Submitted by Christophe Barraud, chief Economist and strategist.
At 10am EDT, the National Association of Realtors will release the Existing Home Sales for February. According to the Bloomberg consensus, EHS should rebound by 3.2% MoM to 5.10M, after having reached the lowest level since November 2015.
- I’m convinced that EHS will surprise on the upside due to both fundamental and transitory factors.
- In detail, existing home sales have reached a cyclical low in January amplified by transitory factors such as adverse weather conditions (in December) and government shutdown (which led to a delay in contracts closing in both December and January).
- Moderating home price gains (amid a rebound in inventory) combined with the ongoing rise in household income and the recent decline in mortgage rates have boosted housing affordability, bringing more buyers to the market.
After dropping by 8.9% YoY in January, local data showed that the decline was limited in February with several regions showing strong gains such as Triangle (+13.2% YoY), Charleston (+9.4% YoY), or Albuquerque (+7.5% YoY).
On average, local data that I gathered show a fall of 3.2% YoY. According to my calculation, it implies a seasonally adjusted statistic of 5.43M, up 9.9% MoM from January (which would be the largest MoM increase since December 2015).
Fundamental factors have favored a rebound in housing transactions.
Local data showed that inventory kept rising on a YoY basis. As a result, February’s YoY inventory increase will mark the 7th consecutive month of growth, which is usually associated with a moderation of prices increase.
In the meantime, the Fed’s shift to a dovish tone has pushed mortgage rates lower by roughly half a percentage point below the peak seen in November. According to Bankrate.com, 30-year mortgage rates fell to 4.31% in mid-March, down from more than 4.80% in early November.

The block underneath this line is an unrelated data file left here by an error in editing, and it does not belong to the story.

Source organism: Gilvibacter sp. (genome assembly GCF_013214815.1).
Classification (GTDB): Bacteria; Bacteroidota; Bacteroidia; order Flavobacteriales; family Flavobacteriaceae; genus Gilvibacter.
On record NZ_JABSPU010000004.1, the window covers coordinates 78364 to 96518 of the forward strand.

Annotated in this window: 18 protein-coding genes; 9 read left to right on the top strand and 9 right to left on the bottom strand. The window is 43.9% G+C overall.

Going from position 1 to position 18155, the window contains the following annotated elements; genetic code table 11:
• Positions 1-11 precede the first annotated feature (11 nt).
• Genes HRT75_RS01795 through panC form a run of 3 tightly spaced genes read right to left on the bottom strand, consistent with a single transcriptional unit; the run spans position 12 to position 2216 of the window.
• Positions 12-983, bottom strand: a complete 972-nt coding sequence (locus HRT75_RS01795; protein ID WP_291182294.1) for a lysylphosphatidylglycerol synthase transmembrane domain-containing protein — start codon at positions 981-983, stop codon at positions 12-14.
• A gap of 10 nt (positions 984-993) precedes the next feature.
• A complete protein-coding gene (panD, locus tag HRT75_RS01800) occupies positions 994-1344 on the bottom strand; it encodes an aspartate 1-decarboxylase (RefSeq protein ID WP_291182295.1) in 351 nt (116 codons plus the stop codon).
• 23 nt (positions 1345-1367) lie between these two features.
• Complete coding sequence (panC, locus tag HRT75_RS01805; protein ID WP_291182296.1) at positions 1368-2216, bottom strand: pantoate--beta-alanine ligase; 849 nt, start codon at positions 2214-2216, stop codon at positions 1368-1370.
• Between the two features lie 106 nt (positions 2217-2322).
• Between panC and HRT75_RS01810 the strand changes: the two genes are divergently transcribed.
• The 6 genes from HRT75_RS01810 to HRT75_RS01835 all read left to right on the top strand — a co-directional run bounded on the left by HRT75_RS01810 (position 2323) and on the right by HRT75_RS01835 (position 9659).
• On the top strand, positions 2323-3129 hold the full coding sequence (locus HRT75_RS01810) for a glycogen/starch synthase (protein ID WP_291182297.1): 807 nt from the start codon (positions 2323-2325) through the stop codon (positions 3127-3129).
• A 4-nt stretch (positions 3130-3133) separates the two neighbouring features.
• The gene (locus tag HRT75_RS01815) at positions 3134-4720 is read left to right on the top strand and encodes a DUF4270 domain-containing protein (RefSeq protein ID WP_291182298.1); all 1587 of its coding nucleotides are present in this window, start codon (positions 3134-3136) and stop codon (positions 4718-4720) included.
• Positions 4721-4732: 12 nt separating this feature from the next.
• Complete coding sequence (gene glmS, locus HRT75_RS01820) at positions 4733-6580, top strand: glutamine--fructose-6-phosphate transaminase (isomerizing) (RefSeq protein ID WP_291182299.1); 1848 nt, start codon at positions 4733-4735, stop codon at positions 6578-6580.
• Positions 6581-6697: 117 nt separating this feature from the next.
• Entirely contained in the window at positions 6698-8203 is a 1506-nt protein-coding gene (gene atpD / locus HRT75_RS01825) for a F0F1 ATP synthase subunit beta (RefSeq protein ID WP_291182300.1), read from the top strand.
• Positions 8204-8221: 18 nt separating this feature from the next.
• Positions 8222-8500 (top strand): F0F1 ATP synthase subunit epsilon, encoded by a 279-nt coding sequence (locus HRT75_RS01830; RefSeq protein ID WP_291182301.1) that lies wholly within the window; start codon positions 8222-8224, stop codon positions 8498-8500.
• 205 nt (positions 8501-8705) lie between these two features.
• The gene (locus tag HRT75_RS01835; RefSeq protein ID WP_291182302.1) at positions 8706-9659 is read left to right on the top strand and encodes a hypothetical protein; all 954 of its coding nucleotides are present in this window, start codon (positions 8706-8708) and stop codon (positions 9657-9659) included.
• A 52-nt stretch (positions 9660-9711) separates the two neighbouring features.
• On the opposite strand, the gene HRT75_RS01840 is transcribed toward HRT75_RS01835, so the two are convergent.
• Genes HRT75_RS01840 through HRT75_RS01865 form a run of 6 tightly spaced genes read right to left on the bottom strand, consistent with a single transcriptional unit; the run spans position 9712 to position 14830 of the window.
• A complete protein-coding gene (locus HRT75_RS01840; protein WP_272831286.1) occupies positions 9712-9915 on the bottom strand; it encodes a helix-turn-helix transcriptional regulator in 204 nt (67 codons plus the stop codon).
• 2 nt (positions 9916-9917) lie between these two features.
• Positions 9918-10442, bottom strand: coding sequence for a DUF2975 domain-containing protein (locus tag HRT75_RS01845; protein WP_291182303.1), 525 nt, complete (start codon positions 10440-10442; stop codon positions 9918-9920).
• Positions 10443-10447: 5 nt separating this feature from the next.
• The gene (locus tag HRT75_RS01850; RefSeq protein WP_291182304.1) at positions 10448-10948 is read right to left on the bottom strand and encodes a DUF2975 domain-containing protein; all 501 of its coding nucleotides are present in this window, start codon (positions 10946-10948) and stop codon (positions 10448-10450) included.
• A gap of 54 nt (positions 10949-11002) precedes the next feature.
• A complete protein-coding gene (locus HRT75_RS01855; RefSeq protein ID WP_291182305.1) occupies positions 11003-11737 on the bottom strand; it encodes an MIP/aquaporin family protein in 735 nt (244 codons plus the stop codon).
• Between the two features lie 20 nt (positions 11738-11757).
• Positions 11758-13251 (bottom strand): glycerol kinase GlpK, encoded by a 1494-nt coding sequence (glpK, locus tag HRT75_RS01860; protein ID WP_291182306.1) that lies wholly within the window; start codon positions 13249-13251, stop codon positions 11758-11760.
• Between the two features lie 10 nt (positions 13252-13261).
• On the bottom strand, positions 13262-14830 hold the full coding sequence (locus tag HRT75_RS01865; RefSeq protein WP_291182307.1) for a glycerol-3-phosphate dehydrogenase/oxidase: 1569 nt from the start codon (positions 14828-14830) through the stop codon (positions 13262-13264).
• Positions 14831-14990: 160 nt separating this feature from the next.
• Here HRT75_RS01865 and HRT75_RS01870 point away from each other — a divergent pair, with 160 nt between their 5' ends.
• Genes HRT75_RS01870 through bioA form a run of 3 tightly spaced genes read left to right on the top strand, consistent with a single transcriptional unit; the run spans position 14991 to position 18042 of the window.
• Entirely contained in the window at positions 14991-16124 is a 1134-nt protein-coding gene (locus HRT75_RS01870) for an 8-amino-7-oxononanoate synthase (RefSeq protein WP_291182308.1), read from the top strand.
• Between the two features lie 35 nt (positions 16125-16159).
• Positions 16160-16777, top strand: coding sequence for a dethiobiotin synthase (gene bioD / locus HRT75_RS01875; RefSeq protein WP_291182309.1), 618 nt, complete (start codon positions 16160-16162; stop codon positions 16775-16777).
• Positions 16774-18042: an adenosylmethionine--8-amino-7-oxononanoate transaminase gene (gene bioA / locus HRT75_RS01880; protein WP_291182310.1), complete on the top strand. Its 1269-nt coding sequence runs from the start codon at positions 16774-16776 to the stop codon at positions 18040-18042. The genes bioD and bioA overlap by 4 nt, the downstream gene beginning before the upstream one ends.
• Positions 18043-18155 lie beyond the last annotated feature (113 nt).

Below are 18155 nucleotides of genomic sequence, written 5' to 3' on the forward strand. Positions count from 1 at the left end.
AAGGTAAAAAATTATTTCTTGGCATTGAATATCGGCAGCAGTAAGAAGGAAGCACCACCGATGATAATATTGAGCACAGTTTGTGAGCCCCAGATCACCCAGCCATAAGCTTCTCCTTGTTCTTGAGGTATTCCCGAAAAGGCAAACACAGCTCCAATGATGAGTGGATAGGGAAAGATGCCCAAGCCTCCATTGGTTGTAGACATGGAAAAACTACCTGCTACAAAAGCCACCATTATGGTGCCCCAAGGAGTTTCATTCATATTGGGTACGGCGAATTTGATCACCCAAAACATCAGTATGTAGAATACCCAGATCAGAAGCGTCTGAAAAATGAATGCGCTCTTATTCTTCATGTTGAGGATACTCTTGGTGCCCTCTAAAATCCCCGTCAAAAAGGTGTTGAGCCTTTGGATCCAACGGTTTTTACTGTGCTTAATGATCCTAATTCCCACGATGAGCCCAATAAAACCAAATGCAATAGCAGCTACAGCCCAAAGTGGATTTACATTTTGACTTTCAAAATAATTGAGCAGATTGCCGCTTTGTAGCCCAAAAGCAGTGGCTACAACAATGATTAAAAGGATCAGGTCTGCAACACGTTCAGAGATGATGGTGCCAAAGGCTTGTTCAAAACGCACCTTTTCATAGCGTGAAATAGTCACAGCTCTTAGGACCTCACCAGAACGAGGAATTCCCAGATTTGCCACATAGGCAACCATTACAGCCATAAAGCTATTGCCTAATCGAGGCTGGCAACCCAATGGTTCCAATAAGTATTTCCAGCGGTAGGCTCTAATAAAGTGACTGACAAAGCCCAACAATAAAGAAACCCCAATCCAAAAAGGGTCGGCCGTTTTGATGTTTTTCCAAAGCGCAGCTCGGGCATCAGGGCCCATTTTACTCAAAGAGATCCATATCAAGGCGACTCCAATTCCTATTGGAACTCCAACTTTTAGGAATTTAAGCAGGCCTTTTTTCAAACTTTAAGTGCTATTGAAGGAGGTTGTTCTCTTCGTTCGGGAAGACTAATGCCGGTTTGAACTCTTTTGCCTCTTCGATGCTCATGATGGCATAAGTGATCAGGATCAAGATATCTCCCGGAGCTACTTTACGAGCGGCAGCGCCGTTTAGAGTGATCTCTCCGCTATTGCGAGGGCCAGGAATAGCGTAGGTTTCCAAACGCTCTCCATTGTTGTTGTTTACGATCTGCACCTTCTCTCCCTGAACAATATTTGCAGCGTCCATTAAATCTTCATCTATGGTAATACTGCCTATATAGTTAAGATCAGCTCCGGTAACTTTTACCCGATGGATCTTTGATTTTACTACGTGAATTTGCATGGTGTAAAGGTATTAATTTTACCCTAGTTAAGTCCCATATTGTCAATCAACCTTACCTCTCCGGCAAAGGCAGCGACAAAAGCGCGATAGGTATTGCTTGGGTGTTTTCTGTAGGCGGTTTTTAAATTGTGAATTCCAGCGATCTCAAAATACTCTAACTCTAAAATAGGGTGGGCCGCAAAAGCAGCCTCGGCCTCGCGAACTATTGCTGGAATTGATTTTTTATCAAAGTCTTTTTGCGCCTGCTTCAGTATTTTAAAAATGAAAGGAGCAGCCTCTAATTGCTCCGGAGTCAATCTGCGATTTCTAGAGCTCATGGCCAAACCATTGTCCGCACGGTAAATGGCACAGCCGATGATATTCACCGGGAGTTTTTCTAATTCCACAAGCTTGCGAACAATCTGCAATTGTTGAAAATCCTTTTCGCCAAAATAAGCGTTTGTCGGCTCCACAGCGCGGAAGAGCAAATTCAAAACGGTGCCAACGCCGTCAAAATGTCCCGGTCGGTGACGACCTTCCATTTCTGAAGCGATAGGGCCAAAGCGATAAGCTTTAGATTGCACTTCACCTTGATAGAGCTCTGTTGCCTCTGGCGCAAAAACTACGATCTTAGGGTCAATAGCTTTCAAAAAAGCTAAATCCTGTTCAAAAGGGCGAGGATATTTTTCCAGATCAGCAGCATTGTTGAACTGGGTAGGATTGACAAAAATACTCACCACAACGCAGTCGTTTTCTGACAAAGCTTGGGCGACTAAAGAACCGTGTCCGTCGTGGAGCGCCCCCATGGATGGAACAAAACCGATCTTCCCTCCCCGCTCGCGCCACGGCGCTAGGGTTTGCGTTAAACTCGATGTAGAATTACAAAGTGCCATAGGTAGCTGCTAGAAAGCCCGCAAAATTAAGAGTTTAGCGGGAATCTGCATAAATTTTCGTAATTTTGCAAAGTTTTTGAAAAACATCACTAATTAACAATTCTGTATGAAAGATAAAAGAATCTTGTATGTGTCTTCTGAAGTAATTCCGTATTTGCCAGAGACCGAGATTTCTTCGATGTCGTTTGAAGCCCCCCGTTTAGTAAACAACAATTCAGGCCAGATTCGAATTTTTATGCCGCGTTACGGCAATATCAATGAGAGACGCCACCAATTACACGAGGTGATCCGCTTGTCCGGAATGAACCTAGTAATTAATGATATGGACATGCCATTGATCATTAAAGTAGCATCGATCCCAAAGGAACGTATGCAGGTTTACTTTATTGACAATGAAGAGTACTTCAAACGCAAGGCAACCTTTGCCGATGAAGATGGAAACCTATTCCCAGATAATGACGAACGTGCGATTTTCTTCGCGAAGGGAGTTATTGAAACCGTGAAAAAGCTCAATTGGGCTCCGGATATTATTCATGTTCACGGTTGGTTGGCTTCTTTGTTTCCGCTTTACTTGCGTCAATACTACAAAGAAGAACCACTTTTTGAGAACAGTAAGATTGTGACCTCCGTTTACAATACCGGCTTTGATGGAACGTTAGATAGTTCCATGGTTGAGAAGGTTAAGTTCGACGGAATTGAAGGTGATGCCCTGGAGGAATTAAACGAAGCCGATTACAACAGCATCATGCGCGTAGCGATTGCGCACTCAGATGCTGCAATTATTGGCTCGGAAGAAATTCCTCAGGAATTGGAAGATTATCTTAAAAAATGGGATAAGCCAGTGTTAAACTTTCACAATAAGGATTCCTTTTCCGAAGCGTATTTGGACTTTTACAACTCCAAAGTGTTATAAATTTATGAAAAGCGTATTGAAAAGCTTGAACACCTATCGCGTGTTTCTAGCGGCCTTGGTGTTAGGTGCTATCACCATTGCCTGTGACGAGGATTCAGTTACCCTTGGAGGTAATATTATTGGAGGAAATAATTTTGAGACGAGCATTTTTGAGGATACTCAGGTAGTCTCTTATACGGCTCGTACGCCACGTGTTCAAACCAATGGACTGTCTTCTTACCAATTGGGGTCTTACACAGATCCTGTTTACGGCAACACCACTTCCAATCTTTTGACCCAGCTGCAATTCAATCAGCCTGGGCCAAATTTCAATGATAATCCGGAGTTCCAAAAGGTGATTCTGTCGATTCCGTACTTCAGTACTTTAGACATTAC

In addition, household income kept rising supported by the increase in average weekly earnings which soared 3.4% YoY in February (fastest pace since April 2009). All in all, with improving housing affordability, first-time homebuyers now have a better chance of buying a home, which is a good sign ahead of the upcoming home buying season -- which typically starts at the end of March and lasts through summer -- when volume soars.
Transitory factors dampened sales in January.
Buyers signed contracts in December for most January sales. According to the National Oceanic and Atmospheric Administration (NOAA), “the December precipitation total for the contiguous U.S. was 3.23 inches, 0.88 inch above average, and ranked seventh wettest in the 124-year period of record”. As a result, February sales will benefit from a partial weather normalization in January.
In addition, as I already noted in previous reports, the government shutdown started to affect the housing market in December by delaying the closing of several transactions. People who applied for Federal Housing Administration (FHA) loan experienced difficulties to finalize their transactions. On December 26, the Federal Emergency Management Agency (FEMA) ceased renewing or issuing new flood insurance policies while it’s a part of the mortgage-closing process in several regions. Even if two days later, the FEMA reversed its decision, several newspapers kept reporting delays in January. In addition, the U.S. Department of Agriculture (USDA) didn’t approve new loans during the shutdown. Therefore, a part of closing transactions were delayed to February.